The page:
If you increase RAM on your current computer, the elapsed time to wait for the solution will be reduced on large models, but will have no effect on small models. On a structural model, under Analysis Settings, Solver Controls, set the Solver Type to Direct. You can easily tell if the solver is running entirely in memory by looking at the solution output. Click on the Solution Information folder in the Outline and the Worksheet will show the Solver Output. Click on the text and type ctrl-F to search for allocated.
You can see that the model above was allocated nearly 14 GB of available RAM and ran entirely in that memory block.
A much larger model will show this note.
You can see that the model above needed 283 GB to run entirely in RAM and that was not available, so the solver will use the storage to hold parts of the matrix while it is computing the solution.
2. The memory limits the number of grids, the CPU limits the calculation speed, and at the same time, the memory speed may affect the calculation speed.
The example above shows that the memory didn't prevent the solver from running, it just affects how it runs. Running out of disk space will prevent the solver from running.
Your proposed computer configuration shows only one SSD. You want to configure the solver to use that drive while solving. The simplest way to do that is to store your model there. But if that is the C: drive, the installed programs use up some of that space leaving less available for the solver. You don't ever want to run out of disk space during a solve. Another issue with having only one SSD is the Windows OS needs to write files to the disk at random times, therefore, it is optimal if Windows is writing to a different drive than ANSYS. That is why I recommended two SSDs. One for the C: drive, which could be 256 GB, and a second drive, 512 GB, just for ANSYS models to solve on, while the third HDD is for moving old models from the SSD to the HDD so you don't run out of disk space on the SSD during a solve.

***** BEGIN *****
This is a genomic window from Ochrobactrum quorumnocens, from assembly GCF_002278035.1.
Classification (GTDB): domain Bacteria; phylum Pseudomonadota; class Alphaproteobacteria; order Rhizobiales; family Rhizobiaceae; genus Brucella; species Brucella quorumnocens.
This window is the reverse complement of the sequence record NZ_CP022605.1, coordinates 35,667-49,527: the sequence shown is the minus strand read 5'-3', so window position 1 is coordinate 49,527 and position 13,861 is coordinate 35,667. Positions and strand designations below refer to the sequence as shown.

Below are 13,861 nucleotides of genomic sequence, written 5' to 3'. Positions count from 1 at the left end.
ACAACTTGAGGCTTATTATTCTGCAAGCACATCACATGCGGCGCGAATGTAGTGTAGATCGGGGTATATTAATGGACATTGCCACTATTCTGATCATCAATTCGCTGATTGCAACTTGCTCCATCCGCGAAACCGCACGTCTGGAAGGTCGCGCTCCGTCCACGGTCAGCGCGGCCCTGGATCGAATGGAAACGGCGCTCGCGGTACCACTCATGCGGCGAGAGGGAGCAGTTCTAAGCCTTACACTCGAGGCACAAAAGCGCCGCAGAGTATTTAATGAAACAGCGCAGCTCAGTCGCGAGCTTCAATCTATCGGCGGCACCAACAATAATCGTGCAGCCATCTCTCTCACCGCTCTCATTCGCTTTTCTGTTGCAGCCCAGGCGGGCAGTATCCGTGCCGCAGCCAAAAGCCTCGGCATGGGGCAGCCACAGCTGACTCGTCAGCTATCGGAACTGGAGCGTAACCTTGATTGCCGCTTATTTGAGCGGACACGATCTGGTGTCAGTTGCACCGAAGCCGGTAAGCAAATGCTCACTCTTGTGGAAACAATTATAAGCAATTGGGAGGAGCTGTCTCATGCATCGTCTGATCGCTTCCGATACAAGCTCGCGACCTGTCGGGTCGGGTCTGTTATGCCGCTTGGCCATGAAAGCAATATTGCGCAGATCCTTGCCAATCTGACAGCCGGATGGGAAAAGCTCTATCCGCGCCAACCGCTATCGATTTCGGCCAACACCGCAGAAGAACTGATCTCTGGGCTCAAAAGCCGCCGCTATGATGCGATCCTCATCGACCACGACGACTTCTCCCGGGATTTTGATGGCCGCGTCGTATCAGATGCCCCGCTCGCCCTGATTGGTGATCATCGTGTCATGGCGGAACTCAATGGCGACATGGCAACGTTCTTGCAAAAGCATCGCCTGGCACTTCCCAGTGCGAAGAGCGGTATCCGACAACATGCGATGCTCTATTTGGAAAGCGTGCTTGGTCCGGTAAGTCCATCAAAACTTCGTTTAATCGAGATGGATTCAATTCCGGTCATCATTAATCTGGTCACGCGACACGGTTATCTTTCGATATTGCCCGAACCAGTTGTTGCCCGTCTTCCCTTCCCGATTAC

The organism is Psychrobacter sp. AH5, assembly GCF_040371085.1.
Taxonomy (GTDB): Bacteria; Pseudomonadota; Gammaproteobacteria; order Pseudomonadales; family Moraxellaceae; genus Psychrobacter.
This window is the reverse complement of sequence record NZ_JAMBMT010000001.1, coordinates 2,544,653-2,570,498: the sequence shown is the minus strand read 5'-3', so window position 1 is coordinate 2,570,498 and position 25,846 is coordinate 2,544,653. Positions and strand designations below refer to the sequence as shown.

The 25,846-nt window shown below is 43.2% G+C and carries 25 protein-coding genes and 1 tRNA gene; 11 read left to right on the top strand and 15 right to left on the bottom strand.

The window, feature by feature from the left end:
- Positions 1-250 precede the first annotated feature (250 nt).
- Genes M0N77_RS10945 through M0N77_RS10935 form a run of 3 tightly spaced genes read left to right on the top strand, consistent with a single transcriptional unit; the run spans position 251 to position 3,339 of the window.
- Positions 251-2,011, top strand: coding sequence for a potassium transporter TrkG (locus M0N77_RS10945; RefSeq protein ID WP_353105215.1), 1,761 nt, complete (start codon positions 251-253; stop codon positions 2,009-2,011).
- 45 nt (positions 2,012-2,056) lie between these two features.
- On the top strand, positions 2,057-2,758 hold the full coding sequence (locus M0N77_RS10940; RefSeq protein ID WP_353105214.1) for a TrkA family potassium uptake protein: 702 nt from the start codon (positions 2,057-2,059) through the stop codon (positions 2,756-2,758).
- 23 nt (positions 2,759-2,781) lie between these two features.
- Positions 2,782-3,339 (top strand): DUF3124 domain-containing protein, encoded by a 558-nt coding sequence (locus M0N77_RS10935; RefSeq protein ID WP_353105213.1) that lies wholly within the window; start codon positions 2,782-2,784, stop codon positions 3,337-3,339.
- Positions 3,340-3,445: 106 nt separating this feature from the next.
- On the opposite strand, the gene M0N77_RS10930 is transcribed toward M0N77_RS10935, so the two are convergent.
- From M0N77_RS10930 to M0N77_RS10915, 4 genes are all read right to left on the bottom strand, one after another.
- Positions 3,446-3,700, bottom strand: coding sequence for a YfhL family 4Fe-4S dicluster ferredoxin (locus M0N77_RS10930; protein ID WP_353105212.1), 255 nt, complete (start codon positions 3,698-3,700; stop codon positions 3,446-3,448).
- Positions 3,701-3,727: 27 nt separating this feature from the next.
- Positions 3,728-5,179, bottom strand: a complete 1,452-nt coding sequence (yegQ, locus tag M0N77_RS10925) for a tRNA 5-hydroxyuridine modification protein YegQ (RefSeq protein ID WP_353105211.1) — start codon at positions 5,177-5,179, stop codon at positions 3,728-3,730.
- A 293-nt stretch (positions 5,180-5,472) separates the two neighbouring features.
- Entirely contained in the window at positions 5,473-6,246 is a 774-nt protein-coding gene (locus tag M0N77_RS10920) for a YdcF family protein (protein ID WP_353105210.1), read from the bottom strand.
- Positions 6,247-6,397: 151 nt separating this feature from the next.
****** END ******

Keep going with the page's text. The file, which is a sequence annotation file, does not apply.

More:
If you leave Solver Type to Program Controlled, ANSYS may choose the Iterative solver instead of the direct sparse solver. The iterative PCG solver might solve the same model in more or less time. If you are going to be solving almost the same model many times, say in a parameter study, you may want to solve the exact same model twice, once with Direct and once with Iterative. Scroll to the end of the Solution Output and note the Elapsed Time for each solution, then you can select the solver that took less time for the rest of your study.